* Provide advice and guidance to purchasers. Interview and usually visit the homes of prospective puppy purchasers, placing pups only with people who demonstrate they can provide safe, responsible homes.

* Has at least the mother dog on premises and let prospective purchasers observe the dog and her health and behavior. Responsible breeders breed their female dog to the best male, not the most convenient one.

* Breed only dogs over 2 years old, and breeds the dog only a limited number of times; not every year

* Line up qualified buyers in advance of birth of a litter and rarely ever advertise.

* Do not separate a pup from the mother and litter before 8 weeks of age. Also deworm and vaccinate their puppies.

* Can provide references for happy puppy buyers.

Pet Shop Problems

Regardless of staff claims that they buy from from reputable breeders, nearly every puppy in pet shops comes from a large-scale commercial breeding operation, also known as a puppy mill.

The Code of Ethics of AKC affiliated Breed Clubs discourages members from selling puppies to pet shops. Any breeder who sells to pet stores is not an ethical breeder, since good breeders want to personally interview and educate prospective owners of their carefully bred puppies. As documented by the Companion Animal Protection Society, breed rescues and humane organizations nationwide:

* Pet shops typically buy from brokers who get animals from puppy mills, which are commercial breeding establishments that mass produce dogs for resale. Many puppy mills and brokers are based in the Midwestern U.S. and Pennsylvania, but they are located across the country.

* Puppy mills and pet shops often do not properly socialize their puppies. Many pet shop puppies lack fresh air, exercise, play, and sufficient positive human contact, which help a puppy become well-adjusted.

* Unsound breeding practices can predispose dogs to hereditary afflictions like hip dysplasia, dislocating kneecaps, eye problems, and aggression, as well as genetic conditions such as liver and heart diseases, autoimmune disorders, and seizures.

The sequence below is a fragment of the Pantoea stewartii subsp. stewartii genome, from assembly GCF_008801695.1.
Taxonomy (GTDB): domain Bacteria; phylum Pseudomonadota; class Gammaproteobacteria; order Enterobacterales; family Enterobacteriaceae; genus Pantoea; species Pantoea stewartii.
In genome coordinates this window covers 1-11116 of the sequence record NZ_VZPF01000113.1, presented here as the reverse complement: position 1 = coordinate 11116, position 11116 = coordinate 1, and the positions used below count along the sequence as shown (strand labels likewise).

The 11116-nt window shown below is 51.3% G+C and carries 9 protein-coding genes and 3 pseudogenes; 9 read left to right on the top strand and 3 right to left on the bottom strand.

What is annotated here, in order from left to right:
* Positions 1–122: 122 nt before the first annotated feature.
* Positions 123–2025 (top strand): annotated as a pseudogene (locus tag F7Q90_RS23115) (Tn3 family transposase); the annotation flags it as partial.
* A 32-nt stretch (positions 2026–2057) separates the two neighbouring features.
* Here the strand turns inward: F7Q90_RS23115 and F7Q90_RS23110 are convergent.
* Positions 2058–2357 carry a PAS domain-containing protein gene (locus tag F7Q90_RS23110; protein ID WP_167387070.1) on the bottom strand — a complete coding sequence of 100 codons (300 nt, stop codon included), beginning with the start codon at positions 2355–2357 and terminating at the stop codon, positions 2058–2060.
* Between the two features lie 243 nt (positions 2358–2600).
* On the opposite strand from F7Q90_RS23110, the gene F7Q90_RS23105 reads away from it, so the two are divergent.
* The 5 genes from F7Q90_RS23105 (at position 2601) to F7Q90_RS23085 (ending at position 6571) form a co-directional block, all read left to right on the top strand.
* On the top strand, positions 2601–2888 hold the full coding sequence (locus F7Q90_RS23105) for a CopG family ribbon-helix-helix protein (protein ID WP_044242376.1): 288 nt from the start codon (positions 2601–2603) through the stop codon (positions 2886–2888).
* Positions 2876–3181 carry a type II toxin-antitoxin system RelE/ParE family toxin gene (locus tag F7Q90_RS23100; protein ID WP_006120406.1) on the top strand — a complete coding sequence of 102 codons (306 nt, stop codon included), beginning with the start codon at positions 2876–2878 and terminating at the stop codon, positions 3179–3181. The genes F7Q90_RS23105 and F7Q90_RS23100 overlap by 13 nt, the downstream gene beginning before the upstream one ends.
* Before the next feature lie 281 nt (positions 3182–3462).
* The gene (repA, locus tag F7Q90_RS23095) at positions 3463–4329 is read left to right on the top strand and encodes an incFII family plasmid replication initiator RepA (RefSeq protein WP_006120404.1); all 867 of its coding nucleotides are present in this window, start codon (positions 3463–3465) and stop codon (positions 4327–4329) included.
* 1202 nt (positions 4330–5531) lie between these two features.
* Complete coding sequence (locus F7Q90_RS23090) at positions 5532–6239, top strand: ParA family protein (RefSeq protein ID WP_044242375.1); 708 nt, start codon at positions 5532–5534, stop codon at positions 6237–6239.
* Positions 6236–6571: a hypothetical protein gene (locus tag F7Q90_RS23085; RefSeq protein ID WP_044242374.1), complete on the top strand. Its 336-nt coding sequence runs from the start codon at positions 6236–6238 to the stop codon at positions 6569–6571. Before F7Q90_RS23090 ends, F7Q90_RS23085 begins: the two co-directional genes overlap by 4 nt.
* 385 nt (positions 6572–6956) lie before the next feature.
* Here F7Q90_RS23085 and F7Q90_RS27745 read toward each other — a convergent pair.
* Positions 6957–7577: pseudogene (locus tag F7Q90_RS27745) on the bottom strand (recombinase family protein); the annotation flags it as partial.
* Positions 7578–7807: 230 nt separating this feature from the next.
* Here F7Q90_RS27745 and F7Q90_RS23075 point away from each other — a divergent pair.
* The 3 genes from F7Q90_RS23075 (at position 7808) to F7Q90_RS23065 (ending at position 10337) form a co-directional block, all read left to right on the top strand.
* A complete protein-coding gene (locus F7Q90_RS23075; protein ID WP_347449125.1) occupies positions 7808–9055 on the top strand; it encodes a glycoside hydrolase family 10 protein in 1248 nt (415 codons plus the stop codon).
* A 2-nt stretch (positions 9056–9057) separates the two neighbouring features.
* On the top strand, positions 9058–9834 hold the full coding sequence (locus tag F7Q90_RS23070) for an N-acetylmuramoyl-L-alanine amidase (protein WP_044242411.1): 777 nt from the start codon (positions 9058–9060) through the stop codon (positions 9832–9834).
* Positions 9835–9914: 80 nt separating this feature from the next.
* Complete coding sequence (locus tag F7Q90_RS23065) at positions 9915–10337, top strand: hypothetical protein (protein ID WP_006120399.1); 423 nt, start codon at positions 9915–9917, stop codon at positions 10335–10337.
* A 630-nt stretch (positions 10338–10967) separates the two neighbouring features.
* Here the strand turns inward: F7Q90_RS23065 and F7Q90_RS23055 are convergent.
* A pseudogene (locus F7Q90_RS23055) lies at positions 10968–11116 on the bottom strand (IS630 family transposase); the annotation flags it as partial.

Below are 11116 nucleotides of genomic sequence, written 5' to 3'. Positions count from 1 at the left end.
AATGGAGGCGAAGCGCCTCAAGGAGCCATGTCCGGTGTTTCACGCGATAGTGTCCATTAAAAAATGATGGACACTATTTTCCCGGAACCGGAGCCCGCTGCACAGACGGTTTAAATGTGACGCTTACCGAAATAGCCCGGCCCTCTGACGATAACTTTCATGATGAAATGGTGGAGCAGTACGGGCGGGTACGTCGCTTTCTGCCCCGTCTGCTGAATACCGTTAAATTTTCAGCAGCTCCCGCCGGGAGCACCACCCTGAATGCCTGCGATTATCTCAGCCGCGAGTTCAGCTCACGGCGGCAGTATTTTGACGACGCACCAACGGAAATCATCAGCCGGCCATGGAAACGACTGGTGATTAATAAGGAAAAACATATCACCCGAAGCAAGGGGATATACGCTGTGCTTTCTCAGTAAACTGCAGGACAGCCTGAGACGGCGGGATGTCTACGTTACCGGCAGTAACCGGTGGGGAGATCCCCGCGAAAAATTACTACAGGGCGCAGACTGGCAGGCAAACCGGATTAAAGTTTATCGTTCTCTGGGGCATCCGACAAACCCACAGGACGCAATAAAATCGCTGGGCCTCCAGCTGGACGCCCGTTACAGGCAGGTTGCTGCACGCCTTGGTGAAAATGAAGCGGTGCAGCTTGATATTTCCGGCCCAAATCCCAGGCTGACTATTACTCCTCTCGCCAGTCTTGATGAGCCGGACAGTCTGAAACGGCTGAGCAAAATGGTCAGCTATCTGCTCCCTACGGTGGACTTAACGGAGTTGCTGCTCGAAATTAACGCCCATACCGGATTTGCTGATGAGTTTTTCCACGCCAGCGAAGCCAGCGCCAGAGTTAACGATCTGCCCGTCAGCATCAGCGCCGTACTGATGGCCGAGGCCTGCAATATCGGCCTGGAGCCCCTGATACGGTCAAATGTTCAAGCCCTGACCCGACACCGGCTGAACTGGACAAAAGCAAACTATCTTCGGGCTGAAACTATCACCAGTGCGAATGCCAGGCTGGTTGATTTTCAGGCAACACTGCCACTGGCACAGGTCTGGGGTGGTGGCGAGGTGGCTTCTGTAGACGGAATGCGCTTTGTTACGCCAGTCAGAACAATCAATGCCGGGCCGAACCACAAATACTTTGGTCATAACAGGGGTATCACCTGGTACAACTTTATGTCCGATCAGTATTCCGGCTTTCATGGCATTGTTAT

* Pet shops usually do not provide full information on genetic disorders prevalent in certain breeds, or copies of documents such as Orthopedic Foundation for Animals (OFA) on the hips of both parents and the Canine Eye Registration Foundation (CERF) on the eyes of both parents.

* Pet store pups and animals from backyard breeders typically are not tested for genetic disease and are not adequately protected from illnesses such as parvo, as documented in news reports and in Animal Court cases. Thus, countless families have endured the heartbreak of seeing their pet store pups eventually become crippled by hip dysplasia, lose their sight due to progressive retinal atrophy, lose their hearing due to congenital deafness, die of cardiomyopathy or suffer from many other breeding-linked disorders from allergies to patellar luxation.

* Pet shop puppies can be prone to parvovirus and distemper. For example, parvovirus symptoms are not immediately detectable, so a puppy with parvo may share a cage with a healthy puppy. Symptoms may not appear for several weeks, and by then the puppy might be in a new home.

* Pet shop puppies typically come into contact with numerous animals at puppy mills and brokers' holding facilities, during transportation, and at pet shops, often exposing them to illnesses and parasites. Transportation stress can make them more susceptible to disease.

* Puppies can also be exposed to disease, infections and parasites at the pet shop/kennel.

* AKC registration does not guarantee proper breeding conditions, health, quality or claims to lineage. AKC staff do not visit all breeders and facilities; instead, registration is done primarily through mailed forms.

* State licensing and USDA approval does not mean good conditions, merely minimum business requirements.

* A number of the trucks used by commercial breeders to transport their live "merchandise" have been caught transporting puppies in inhumane conditions, as revealed in local newspaper stories this year and in past year.

* Pet shops do not typically screen buyers. Impulse buyers may not have prepared sufficiently or have a suitable environment for a puppy. Pet shops do not take back and rehome dogs from customers who later realize they cannot or do not want to keep the dog for life.

In conclusion:

Encourage people to adopt from a local shelter, humane society or rescue organization. Remember, shelters have many purebred dogs. For those set on buying a registered purebred, visit a breed rescue group or ethical breeder -- never a pet shop, commercial kennel or backyard breeder.

Links to More Information

Evaluating Breeders

Pet Shops

Why AKC Registration is Not a Mark of Quality

Puppy Mills and Dogs from Puppy Mills

Choosing and Getting a Pet

Mixed Breed Dogs

Breed Clubs' Codes of Ethics

Thinking about Breeding

Guide to Congenital and Heritable Disorders in Dogs A report for owners, breeders and prospective buyers of purebred dogs. Send $10 to AVAR, PO Box 208, Davis, CA 95617.


For more of Robin's Dog Tips, see the index at  www.paw-rescue.org

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Last Updated: April 26, 2018 (LET) PawSupport